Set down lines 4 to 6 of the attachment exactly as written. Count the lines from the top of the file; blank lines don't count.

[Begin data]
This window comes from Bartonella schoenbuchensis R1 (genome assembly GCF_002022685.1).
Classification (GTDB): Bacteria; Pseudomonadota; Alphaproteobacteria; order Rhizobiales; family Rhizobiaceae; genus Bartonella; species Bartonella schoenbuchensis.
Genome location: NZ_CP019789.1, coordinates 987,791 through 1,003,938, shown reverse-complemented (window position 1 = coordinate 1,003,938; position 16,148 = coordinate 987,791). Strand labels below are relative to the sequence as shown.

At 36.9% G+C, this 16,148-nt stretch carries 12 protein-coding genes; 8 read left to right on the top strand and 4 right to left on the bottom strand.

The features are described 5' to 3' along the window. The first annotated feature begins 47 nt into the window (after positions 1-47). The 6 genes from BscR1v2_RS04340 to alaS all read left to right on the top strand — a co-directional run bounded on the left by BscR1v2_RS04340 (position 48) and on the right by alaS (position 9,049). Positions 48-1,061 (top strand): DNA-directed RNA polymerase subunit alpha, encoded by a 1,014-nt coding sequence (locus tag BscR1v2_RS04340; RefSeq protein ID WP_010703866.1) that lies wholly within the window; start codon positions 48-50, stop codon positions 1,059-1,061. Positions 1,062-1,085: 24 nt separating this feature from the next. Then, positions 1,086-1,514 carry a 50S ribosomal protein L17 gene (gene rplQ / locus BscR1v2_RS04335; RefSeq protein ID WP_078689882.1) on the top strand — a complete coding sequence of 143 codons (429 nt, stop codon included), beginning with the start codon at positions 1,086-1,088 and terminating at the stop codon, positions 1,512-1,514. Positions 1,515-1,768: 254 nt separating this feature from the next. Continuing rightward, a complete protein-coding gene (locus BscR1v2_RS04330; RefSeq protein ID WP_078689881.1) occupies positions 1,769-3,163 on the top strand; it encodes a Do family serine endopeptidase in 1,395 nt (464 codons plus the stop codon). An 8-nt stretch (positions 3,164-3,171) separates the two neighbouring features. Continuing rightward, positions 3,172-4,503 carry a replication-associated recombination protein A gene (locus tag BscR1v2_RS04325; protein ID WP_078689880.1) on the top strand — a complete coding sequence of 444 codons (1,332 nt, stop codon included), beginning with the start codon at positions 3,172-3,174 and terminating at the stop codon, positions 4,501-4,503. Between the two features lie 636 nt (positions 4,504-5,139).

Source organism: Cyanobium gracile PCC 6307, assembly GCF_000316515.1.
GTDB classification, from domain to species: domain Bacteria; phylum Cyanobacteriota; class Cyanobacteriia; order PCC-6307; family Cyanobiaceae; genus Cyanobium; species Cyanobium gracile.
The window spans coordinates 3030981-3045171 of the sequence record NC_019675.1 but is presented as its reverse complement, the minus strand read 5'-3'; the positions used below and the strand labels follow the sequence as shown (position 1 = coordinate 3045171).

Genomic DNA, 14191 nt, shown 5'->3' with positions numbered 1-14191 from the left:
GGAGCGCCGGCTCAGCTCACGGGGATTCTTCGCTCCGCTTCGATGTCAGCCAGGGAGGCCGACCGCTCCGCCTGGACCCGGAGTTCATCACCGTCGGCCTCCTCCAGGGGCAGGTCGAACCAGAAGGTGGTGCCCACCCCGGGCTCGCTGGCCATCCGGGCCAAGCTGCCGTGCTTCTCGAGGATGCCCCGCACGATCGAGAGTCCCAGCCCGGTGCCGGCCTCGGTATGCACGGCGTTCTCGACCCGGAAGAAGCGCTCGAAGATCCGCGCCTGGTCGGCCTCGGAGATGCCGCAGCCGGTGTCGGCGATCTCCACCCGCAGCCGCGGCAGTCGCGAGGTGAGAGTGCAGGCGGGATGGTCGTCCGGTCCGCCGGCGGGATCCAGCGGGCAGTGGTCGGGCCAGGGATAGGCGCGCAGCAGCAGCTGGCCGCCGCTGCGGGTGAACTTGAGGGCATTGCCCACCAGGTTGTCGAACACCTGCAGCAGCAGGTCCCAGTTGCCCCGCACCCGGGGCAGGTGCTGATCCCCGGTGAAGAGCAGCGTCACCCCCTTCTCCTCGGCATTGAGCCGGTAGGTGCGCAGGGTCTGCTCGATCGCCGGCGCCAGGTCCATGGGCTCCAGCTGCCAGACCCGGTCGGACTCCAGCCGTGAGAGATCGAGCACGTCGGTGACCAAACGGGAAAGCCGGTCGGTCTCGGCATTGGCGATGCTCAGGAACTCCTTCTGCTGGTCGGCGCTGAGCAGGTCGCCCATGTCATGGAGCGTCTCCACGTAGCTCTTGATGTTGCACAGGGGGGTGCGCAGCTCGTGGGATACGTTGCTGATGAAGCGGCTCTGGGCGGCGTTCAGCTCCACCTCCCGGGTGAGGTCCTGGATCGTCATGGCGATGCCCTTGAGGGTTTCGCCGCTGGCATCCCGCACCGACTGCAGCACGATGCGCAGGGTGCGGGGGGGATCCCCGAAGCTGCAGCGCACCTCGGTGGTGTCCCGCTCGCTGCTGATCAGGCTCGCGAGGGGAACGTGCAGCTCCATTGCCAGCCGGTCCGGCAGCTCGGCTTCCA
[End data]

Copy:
At 36.9% G+C, this 16,148-nt stretch carries 12 protein-coding genes; 8 read left to right on the top strand and 4 right to left on the bottom strand.

The features are described 5' to 3' along the window. The first annotated feature begins 47 nt into the window (after positions 1-47). The 6 genes from BscR1v2_RS04340 to alaS all read left to right on the top strand — a co-directional run bounded on the left by BscR1v2_RS04340 (position 48) and on the right by alaS (position 9,049). Positions 48-1,061 (top strand): DNA-directed RNA polymerase subunit alpha, encoded by a 1,014-nt coding sequence (locus tag BscR1v2_RS04340; RefSeq protein ID WP_010703866.1) that lies wholly within the window; start codon positions 48-50, stop codon positions 1,059-1,061. Positions 1,062-1,085: 24 nt separating this feature from the next. Then, positions 1,086-1,514 carry a 50S ribosomal protein L17 gene (gene rplQ / locus BscR1v2_RS04335; RefSeq protein ID WP_078689882.1) on the top strand — a complete coding sequence of 143 codons (429 nt, stop codon included), beginning with the start codon at positions 1,086-1,088 and terminating at the stop codon, positions 1,512-1,514. Positions 1,515-1,768: 254 nt separating this feature from the next. Continuing rightward, a complete protein-coding gene (locus BscR1v2_RS04330; RefSeq protein ID WP_078689881.1) occupies positions 1,769-3,163 on the top strand; it encodes a Do family serine endopeptidase in 1,395 nt (464 codons plus the stop codon). An 8-nt stretch (positions 3,164-3,171) separates the two neighbouring features. Continuing rightward, positions 3,172-4,503 carry a replication-associated recombination protein A gene (locus tag BscR1v2_RS04325; protein ID WP_078689880.1) on the top strand — a complete coding sequence of 444 codons (1,332 nt, stop codon included), beginning with the start codon at positions 3,172-3,174 and terminating at the stop codon, positions 4,501-4,503. Between the two features lie 636 nt (positions 4,504-5,139).

Source organism: Cyanobium gracile PCC 6307, assembly GCF_000316515.1.